Normally with publication you will get a free copy of the magazine you've written for, but it may not come immediately. For commercially produced magazines, payment can also be delayed after publication (to suit the relevant accounting department's payment run), though make sure you have your invoice in! With the fee from your first article, buy a bottle of Champagne. Drink said Champagne, realise you have no money left, and feel inspired to try again!

The more you write, the more confident you will become at it, but listen to criticism. When I used to work in TV I hated people telling me what they loved about a programme, I always wanted to know what they didn’t, so that I could learn for the next effort. We all make mistakes, the trick is to learn from them, take it on the chin, and produce an even better article next time.

Most importantly, make sure there IS a next time!

Happy writing!

Chris

Pre-order Tracing Your Irish Family History on the Internet (2nd ed) for just £11.99 at https://www.pen-and-sword.co.uk/Tracing-Your-Irish-Family-History-on-the-Internet-Paperback/p/16483. Details of my genealogical research service are available at www.ScotlandsGreatestStory.co.uk. Further news published daily on The GENES Blog Facebook page, and on Twitter @genesblog.

Next Scottish Research Online course starts September 2nd

Just a few weeks to go before the start of my next Scottish Research Online course, which commences on September 2nd 2019, and which runs for 5 weeks - here's the description!

Scottish Research Online (102)
Tutor: Chris Paton

Scotland was first to have major records digitized and offer indexes and images online. It has also been a leader in placing resource information on the World Wide Web. This course describes the major sites, the types of information and data that they offer, the forms in which databases are presented and how to analyze results. You will learn to lay the foundations for searching a family, how to select best resources and what to do next either online or in libraries and archives.
Lesson Headings:
  • Scotlands People, Family Search, Ancestry, FreeCen: content, comparison, assessment
  • Essential Maps and Gazetteers
  • Civil Registration and Census Research Online
  • Searching in Church of Scotland Registers Online
  • Scottish Wills and Inventories Online
  • Take It From Here

Note: it is recommended but not required that students in this course sign up for the basic search option, 30 units/seven days, at ScotlandsPeople (cost is seven pounds).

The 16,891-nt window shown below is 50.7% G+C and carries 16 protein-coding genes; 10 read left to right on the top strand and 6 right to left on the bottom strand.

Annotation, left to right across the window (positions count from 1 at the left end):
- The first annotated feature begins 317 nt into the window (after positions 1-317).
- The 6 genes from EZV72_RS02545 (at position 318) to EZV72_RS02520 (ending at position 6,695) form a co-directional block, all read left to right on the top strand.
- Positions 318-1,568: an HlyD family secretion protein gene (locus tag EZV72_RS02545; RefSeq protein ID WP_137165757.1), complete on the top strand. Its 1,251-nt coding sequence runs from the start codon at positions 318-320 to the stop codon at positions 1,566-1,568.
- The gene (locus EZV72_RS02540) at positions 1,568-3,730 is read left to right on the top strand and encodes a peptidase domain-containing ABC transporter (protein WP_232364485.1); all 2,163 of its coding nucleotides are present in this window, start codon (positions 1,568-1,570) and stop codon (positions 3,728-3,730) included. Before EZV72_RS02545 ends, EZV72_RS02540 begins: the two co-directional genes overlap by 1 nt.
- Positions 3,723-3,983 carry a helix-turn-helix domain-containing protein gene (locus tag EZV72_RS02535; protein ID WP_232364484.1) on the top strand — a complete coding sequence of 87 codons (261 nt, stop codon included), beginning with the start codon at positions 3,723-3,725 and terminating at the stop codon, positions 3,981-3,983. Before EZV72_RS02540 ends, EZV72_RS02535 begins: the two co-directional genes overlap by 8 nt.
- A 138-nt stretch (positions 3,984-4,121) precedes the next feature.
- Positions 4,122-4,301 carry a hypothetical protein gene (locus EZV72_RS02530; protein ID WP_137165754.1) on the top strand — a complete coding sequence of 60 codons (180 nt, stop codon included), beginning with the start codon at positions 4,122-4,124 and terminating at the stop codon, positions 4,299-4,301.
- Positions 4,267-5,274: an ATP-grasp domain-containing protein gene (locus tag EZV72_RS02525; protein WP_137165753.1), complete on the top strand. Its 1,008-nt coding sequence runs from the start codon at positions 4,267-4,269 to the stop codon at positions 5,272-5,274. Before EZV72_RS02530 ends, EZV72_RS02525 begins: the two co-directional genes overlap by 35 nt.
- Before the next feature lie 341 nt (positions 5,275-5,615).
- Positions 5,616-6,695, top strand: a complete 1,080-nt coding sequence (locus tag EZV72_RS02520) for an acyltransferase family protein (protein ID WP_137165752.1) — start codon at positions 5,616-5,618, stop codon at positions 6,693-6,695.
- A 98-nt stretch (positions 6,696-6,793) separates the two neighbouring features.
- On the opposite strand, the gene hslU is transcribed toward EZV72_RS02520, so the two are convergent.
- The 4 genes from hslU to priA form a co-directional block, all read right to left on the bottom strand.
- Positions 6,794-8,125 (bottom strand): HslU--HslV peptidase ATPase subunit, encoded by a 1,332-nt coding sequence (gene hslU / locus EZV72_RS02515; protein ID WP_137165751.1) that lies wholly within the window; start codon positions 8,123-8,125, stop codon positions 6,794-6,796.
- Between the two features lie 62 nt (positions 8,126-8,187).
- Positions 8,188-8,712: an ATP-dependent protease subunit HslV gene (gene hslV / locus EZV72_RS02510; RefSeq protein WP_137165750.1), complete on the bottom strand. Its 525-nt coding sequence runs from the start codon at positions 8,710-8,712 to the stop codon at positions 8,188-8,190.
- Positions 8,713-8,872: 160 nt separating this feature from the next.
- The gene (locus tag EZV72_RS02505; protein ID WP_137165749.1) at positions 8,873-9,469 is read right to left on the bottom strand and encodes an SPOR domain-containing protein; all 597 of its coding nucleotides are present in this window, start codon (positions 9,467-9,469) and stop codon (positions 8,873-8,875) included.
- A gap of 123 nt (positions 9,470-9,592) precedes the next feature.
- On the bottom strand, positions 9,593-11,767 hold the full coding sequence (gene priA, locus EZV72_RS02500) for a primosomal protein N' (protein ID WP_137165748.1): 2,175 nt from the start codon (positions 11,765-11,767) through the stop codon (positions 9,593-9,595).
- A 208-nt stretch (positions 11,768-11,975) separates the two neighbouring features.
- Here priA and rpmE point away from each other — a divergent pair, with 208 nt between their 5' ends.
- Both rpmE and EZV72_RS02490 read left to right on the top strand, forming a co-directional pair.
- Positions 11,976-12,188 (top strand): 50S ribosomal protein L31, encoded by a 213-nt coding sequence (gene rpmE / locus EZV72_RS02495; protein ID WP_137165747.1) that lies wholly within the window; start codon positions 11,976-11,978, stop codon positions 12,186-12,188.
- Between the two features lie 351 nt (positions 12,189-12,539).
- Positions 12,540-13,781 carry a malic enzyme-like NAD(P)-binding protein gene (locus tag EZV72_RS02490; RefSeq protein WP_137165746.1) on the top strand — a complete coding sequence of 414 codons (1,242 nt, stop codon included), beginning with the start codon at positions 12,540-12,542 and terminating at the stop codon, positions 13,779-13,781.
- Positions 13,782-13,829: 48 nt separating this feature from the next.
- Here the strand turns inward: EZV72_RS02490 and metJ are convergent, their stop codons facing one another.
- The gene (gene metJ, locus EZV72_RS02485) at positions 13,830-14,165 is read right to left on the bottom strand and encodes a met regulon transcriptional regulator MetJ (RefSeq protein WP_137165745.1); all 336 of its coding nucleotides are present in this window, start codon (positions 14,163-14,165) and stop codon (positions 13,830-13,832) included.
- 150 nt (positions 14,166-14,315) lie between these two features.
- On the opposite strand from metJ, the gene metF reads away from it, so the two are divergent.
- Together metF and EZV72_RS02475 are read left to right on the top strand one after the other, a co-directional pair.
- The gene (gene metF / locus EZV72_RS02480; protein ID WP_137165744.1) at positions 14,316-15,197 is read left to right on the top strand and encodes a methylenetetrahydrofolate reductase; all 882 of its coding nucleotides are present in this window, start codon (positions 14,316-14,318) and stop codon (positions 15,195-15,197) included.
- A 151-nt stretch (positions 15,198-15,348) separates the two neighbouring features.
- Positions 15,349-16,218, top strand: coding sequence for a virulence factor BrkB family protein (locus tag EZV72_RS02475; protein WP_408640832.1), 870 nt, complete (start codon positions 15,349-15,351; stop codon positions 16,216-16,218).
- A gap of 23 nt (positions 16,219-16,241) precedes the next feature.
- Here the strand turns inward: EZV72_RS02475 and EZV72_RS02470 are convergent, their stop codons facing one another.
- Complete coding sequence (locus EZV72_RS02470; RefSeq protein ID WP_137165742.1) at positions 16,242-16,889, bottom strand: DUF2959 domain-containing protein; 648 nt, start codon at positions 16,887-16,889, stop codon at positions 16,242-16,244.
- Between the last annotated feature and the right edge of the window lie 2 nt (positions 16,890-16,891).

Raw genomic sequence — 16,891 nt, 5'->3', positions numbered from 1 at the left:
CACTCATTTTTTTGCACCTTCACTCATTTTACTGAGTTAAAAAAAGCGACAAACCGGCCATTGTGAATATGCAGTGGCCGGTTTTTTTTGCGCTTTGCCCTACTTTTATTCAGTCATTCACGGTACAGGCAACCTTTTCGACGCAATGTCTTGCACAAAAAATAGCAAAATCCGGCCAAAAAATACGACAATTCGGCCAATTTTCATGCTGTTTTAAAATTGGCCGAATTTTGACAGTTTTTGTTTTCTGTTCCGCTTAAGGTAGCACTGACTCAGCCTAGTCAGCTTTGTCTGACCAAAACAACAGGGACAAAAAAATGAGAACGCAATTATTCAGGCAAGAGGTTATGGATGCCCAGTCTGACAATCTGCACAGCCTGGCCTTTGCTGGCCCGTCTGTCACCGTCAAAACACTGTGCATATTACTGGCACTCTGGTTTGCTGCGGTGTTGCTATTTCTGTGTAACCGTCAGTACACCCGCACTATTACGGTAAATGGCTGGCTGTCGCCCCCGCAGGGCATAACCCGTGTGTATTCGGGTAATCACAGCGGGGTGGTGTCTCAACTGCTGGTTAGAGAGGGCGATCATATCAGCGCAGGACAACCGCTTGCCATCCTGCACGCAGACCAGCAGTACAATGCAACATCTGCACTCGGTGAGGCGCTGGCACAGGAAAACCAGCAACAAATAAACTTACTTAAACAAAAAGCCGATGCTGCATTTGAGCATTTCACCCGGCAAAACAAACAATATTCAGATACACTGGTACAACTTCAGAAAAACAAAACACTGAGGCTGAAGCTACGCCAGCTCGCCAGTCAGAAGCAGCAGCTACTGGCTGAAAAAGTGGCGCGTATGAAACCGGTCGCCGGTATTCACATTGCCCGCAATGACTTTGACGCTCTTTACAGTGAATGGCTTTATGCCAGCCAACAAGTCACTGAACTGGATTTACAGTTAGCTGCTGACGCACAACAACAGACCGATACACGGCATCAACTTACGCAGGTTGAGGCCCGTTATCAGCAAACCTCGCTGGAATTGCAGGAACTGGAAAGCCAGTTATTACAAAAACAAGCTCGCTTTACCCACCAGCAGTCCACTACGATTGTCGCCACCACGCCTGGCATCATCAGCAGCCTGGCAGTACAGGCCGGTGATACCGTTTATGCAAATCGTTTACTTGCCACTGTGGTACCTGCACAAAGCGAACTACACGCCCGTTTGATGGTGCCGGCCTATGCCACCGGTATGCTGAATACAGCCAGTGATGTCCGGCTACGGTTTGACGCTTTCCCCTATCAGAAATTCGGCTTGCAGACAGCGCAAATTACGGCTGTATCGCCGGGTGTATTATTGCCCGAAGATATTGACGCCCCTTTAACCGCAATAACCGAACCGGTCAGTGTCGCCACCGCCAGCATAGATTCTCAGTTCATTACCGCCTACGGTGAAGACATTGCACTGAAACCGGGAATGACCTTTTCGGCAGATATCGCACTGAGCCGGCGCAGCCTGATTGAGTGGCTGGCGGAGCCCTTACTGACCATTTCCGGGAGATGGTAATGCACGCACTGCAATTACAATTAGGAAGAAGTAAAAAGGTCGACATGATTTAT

Each lesson includes exercises and activities; a minimum of 1 one-hour chat s See How the Courses Work.

STUDENTS SAID: "I particularly liked the fact that the course didn't just focus on the well-known BMD resources available, but on a much wider range of websites, including many which give extremely useful background information on the geography and history of the localities where our ancestors lived."

"a very knowledgeable Instructor"

Relevant Countries: Scotland

This course is offered twice annually.

Course Length: 5 Weeks
Start Date: 2 September 2019
Cost: £49.99

And for a wee video introduction, visit https://youtu.be/ssdYLlGtoHw or watch below!




To sign up to the course, please visit https://www.pharostutors.com/details.php?coursenumber=102

Note that the follow up course to this, Scotland 1750-1850: Beyond the OPRs starts on November 4th - for further details on this, please visit https://www.pharostutors.com/details.php?coursenumber=302

Hopefully see you there!

Chris

Pre-order Tracing Your Irish Family History on the Internet (2nd ed) for just £11.99 at https://www.pen-and-sword.co.uk/Tracing-Your-Irish-Family-History-on-the-Internet-Paperback/p/16483. Details of my genealogical research service are available at www.ScotlandsGreatestStory.co.uk. Further news published daily on The GENES Blog Facebook page, and on Twitter @genesblog.

Monday, 5 August 2019

Statistical Accounts of Scotland site now completely free

Update from the Statistical Accounts of Scotland (https://stataccscot.edina.ac.uk/static/statacc/dist/home):